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Finding Motherland
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Finding Motherland

Essays about Family, Food, and Migration

Helen Thorpe, author of a trio of award-winning books about the experiences of immigrants, refugees, and veterans, shares seven essays she has written on the related themes of her own family's story, the labor that goes into producing local food, and the intersections of migration, race, and privilege.


Description

In the first essay, Thorpe takes us to the dairy farm in Ireland where her mother grew up, and shows us how Ireland is modernizing in surprising ways. She describes her family's decision to immigrate to the United States and how that reshaped her parents, and writes of becoming a mother herself as an experience analogous to moving to a new country. She shares stories of her neighbors, profiling an undocumented student in her local school district who carries the American flag for his ROTC unit, and illustrating the immense economic, legal, and social challenges facing an undocumented mother with whom she shares the same public school. She documents the labor of men from Mexico and Honduras who work to produce the locally grown food that we eat. In the final essay, she asks us to remember the forgotten past of Irish-American immigrants, who arrived penniless, starving, and often illiterate during the potato famine. Finding Motherland demonstrates how much past generations of immigrants have in common with those who arrive in the US today.

Thorpe is the author of three other books of narrative nonfiction: Just Like Us, Soldier Girls, and The NewcomersJust Like Us was named one of the best books of 2009 by the Washington PostSoldier Girls was named the best nonfiction book of 2014 by Time Magazine. The Newcomers was described by The New York Times as “a delicate and heartbreaking mystery story” about 22 immigrant and refugee teens who share a classroom and learn English together.

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Testimonials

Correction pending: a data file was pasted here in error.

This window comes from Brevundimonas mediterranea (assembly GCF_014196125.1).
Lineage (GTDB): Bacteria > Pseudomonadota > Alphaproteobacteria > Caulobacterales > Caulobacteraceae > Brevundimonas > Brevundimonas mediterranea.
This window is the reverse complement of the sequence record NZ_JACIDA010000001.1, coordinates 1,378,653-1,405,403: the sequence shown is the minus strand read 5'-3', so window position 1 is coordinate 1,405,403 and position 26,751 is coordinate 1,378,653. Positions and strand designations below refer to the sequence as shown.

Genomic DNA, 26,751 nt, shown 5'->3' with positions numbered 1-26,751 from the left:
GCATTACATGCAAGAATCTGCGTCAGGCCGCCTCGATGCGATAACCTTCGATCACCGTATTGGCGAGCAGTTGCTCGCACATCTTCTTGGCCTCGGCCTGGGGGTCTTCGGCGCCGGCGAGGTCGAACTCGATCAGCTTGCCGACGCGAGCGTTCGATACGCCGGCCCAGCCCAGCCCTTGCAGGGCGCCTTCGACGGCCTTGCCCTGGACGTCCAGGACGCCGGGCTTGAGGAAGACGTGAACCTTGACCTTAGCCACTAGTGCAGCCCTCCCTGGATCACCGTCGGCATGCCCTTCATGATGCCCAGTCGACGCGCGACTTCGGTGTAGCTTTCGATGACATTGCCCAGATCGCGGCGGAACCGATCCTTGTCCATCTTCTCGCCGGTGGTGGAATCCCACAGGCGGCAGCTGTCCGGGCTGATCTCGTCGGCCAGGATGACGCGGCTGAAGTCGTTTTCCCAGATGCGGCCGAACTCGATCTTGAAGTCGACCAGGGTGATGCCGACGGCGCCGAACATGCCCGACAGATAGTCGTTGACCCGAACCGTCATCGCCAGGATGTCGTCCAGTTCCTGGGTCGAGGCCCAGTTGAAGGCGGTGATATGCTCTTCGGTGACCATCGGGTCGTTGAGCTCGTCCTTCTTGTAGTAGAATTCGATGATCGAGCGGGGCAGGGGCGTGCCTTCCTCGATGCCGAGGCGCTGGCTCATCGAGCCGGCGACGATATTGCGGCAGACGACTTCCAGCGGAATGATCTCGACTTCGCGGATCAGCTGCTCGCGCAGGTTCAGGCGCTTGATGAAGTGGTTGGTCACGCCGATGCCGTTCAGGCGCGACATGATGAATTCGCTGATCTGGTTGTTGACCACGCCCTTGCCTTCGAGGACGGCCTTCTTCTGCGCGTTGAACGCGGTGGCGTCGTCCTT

“Helen Thorpe writes luminously about the journey of her Irish-born father, an engineer, and Irish-born mother, a nurse, to the United States. She also writes in a big-hearted away about other immigrants who haven't had it so easy.”

Lisa Jones

“This is a beautifully written collection about belonging. To a place, a country, a family, a home. Thorpe always manages to weave the most personal and moving notes of story into a piece that resonates and sings with the larger, most important issues of our time. I end up thinking, gratefully, about issues and people in new ways that surprise me and stay with me.”

Peter Heller

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About the author


Helen Thorpe is a journalist and the author of four books. She was born in London to Irish parents, and grew up in the United States. She carried a green card until she was 21, when she became a naturalized citizen of the US. Her previous books of narrative nonfiction are Just Like Us, Soldier Girls, and The Newcomers, about the lives of immigrants, veterans, and refugees. Her fourth book, Finding Motherland, is a collection of linked essay about family, food, and migration.


Reviews

“Thorpe is meticulously observant, always attuned to the poignant ironies of her topic.”

The New Yorker on Just Like Us

“A breakthrough work... The book is a solid chunk of American history... Thorpe triumphs.”

The New York Times Book Review on Soldier Girls

“Extraordinary...a journalistic triumph.”

The Denver Post on The Newcomers

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